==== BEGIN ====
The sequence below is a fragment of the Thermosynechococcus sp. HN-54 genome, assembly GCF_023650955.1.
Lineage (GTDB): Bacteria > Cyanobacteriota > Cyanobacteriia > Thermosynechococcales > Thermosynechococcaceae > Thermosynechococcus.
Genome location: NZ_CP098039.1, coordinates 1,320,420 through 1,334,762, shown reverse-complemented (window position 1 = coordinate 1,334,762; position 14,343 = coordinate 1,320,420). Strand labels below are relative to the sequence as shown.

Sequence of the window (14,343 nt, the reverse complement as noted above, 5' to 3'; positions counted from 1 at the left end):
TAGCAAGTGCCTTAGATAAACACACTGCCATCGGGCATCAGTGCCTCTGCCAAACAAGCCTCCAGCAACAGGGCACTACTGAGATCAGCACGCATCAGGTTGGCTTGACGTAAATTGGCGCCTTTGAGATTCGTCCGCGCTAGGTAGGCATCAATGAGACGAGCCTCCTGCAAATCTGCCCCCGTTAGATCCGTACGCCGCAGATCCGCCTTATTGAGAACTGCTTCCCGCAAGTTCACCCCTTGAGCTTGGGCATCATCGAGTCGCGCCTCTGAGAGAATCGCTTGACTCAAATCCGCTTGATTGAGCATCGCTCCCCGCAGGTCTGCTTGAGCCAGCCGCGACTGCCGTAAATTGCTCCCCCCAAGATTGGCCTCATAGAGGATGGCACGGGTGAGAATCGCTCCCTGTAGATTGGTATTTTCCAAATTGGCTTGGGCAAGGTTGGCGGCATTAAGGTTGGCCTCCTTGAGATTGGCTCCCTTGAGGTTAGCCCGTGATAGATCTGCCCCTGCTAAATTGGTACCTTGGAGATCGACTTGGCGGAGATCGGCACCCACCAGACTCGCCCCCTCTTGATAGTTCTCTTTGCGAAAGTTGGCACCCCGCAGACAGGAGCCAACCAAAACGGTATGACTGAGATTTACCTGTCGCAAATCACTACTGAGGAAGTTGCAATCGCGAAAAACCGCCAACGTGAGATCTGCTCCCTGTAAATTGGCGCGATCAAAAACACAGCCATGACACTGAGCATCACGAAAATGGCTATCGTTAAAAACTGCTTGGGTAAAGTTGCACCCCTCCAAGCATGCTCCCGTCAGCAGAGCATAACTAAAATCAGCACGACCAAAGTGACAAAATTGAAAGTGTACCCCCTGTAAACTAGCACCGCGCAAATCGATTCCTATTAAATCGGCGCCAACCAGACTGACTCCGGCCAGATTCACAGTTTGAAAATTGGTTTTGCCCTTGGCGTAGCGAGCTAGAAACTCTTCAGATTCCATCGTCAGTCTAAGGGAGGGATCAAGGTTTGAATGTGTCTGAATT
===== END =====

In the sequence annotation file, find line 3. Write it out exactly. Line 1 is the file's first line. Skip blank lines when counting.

Genome location: NZ_CP098039.1, coordinates 1,320,420 through 1,334,762, shown reverse-complemented (window position 1 = coordinate 1,334,762; position 14,343 = coordinate 1,320,420). Strand labels below are relative to the sequence as shown.